Wendy Reuer, Published October 12 2011
Moorhead considers contribution to food pantry in Fargo
Councilman Mark Hintermeyer said he would prefer the F-M Emergency Food Shelter request of $50,000 in Community Block Grant funds go to a nonprofit in Moorhead rather than one that will be built in Fargo.
The F-M Emergency Food Pantry is planning to build an expanded
$1 million facility at 402 11 St. N. in Fargo.
The pantry has raised more than 70 percent of its goal and is generally funded by local churches, donations and volunteer hours.
“This special relocation project is the first time that the food pantry has ever asked for public funds,” said Gyda Anderson, an Emergency Food Pantry board member.
Fargo has chipped in $250,000, while Clay County and West Fargo have committed to $25,000 each. Cass County denied a $50,000 pantry request due to its budget.
Moorhead’s contribution would not come from its general fund but a Community Development Block Grant, a federal grant the city receives from the Department of Housing and Urban Development.
Lisa Vatnsdal, Moorhead Neighborhood Services manager, said the funds would not be taken away from other programs in the community.
“It’s funds available from prior years’ budgeting of that grant. So nothing from the current year’s programming is being affected by this proposed allocation,” Vatnsdal said.
The F-M Emergency Food Pantry may be located in Fargo but – like the Dorothy Day Food Pantry in Moorhead – would serve residents from both states.
Wayne Henkel, vice president of the Emergency Food Pantry’s board of directors, said in September 48.7 tons of food were given out. Of that, 13 tons went to Moorhead residents. In 2010, 27 percent of the F-M Emergency Food Pantry clients were from Moorhead, he said.
At the Dorothy Day House Food Pantry – which provides food baskets to those in need twice a week – clientele is split evenly between Cass and Clay counties.
“There is an assumption we need to help Fargo because 27 percent are from Moorhead,” Hintermeyer said Monday. “I’m not sure why that matters one way or another. They both serve a purpose. Clearly, people go across state lines.”
Dorothy Day board member Bill Beutler said although a new roof at the Main Street location is needed, the nonprofit needs more time to assess its needs, which may include parking.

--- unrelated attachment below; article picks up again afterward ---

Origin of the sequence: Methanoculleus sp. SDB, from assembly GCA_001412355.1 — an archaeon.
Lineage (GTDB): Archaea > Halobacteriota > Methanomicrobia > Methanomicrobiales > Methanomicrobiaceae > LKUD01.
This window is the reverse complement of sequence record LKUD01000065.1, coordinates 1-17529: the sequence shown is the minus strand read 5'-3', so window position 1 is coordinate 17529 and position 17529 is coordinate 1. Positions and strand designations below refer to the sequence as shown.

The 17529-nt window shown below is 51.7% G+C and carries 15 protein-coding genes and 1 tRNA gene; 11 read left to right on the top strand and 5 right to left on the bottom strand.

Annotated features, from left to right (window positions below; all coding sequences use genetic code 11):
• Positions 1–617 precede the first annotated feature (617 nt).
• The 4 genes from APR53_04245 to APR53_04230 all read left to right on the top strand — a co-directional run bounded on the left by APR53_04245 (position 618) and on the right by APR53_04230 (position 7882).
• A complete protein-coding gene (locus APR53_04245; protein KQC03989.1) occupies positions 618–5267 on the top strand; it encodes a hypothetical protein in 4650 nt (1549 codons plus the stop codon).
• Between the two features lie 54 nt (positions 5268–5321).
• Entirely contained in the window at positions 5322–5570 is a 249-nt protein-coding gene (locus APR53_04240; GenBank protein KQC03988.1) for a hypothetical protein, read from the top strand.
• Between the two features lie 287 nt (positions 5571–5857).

“We are not ready,” Beutler said
In the meantime, Dorothy Day supports allocating money for the Emergency Food Pantry, Beutler said.
Beutler said Dorothy Day would likely request capital improvement funds from Fargo as well as Moorhead once needs are assessed.
“Instead of sending money back and forth, why don’t we just set it aside for you folks as the need dictates?” Hintermeyer told Beutler on Monday at a City Council meeting.
On Monday, Councilwoman Nancy Otto said she would like to see something in writing from Fargo saying it would support Dorothy Day before she can vote on the Emergency Food Pantry allocation.
“We all need to work together on this. I don’t think it matters what town you’re in. It’s nice to have a food shelter you can get to as a family when you can get there,” Beutler said Wednesday.
Councilwoman Diane Wray Williams said Wednesday that she feels the need is not divided by the Red River.
“We live in a community. I’m proud when my community steps forward, but we need that facility in Fargo; we need them to be there.” she said. “I don’t want to play politics with that. Let’s address the problem because we have such a huge problem.”
Wray Williams said more than 900 homeless people were counted last year, yet there is room for only 325 beds at shelters throughout the metro area.
Vatnsdal said additional resources for other food pantries and nonprofits are planned for the 2012 CDBG budget.
“All of it is subject to City Council approval,” Vatnsdal said.
The Moorhead City Council will vote whether to allocate funds to the F-M Emergency Food Pantry at its Oct. 24 meeting.
Readers can reach Forum reporter Wendy Reuer at (701) 241-5530